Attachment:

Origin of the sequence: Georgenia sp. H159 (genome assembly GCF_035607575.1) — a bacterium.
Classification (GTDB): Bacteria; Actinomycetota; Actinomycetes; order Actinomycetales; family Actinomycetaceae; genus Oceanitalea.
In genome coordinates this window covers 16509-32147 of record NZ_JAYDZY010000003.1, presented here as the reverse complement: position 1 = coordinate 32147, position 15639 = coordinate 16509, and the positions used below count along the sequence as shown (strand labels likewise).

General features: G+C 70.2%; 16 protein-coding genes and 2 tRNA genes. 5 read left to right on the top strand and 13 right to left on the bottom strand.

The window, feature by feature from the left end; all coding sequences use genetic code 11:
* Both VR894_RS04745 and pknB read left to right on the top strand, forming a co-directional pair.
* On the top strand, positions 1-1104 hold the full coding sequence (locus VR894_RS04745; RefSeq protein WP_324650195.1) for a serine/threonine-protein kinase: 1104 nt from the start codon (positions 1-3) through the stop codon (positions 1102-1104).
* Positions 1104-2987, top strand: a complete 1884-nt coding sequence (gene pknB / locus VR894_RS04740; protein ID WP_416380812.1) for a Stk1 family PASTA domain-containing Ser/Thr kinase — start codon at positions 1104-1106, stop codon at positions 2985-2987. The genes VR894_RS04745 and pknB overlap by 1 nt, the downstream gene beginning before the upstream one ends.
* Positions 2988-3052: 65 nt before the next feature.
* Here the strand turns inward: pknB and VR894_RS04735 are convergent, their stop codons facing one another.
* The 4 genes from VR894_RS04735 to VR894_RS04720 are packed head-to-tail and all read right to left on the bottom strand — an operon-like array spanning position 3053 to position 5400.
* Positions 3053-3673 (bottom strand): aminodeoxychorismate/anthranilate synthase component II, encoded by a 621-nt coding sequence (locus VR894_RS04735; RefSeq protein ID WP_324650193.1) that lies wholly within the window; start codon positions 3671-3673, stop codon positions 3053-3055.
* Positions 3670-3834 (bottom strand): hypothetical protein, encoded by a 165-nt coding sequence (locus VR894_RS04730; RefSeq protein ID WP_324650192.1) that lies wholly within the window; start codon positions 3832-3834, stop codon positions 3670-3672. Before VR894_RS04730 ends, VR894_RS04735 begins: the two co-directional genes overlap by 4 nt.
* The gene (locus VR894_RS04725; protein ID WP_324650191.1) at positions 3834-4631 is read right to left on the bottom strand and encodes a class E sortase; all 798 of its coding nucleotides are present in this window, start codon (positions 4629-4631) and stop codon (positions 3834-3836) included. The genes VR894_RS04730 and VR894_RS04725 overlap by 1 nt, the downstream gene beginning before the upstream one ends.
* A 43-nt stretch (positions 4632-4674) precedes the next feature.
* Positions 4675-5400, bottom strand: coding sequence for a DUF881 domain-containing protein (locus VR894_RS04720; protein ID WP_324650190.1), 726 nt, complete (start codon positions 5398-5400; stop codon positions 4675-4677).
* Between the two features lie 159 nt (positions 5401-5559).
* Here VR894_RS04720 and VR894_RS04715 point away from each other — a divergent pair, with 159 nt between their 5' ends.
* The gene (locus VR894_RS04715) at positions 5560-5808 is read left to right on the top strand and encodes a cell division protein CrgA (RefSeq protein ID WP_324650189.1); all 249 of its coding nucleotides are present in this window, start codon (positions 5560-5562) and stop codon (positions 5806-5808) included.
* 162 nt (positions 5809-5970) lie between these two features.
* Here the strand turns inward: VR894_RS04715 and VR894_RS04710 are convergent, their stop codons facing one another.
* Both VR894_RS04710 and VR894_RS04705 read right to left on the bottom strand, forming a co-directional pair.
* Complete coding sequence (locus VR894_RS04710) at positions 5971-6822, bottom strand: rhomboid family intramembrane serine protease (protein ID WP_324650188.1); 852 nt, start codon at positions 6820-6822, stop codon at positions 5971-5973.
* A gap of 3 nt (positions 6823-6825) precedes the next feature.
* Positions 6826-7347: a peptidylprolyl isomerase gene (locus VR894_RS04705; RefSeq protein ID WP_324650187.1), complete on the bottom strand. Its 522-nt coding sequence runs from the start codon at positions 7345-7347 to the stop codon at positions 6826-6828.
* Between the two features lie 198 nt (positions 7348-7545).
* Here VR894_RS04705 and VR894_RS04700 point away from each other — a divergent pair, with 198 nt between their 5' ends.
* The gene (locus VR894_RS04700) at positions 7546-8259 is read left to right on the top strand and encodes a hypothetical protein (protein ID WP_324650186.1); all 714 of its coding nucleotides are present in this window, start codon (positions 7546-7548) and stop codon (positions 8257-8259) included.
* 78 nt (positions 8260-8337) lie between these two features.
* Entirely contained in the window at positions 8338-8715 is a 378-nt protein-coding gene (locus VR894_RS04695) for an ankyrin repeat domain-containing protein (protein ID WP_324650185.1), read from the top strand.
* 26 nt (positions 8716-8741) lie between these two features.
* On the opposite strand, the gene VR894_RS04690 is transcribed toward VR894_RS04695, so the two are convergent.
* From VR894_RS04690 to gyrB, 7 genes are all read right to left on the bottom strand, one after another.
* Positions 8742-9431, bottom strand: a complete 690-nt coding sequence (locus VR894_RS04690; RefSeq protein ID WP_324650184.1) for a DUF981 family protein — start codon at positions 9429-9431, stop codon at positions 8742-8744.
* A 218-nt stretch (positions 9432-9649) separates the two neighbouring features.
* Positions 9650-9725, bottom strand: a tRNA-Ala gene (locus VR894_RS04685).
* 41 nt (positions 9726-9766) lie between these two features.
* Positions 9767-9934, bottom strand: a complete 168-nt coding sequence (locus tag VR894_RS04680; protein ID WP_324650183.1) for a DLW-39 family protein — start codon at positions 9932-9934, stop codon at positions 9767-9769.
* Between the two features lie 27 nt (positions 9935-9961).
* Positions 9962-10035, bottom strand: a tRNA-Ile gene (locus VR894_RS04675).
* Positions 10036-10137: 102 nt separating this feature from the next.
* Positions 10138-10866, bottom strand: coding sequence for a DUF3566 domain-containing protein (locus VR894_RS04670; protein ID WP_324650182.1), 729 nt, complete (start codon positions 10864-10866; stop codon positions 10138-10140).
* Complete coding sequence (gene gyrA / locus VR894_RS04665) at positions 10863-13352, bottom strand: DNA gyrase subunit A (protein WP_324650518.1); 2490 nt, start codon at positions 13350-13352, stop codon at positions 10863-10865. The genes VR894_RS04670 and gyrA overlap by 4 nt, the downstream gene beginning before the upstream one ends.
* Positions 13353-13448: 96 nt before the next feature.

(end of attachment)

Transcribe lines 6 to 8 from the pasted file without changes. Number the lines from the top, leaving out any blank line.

* Both VR894_RS04745 and pknB read left to right on the top strand, forming a co-directional pair.
* On the top strand, positions 1-1104 hold the full coding sequence (locus VR894_RS04745; RefSeq protein WP_324650195.1) for a serine/threonine-protein kinase: 1104 nt from the start codon (positions 1-3) through the stop codon (positions 1102-1104).
* Positions 1104-2987, top strand: a complete 1884-nt coding sequence (gene pknB / locus VR894_RS04740; protein ID WP_416380812.1) for a Stk1 family PASTA domain-containing Ser/Thr kinase — start codon at positions 1104-1106, stop codon at positions 2985-2987. The genes VR894_RS04745 and pknB overlap by 1 nt, the downstream gene beginning before the upstream one ends.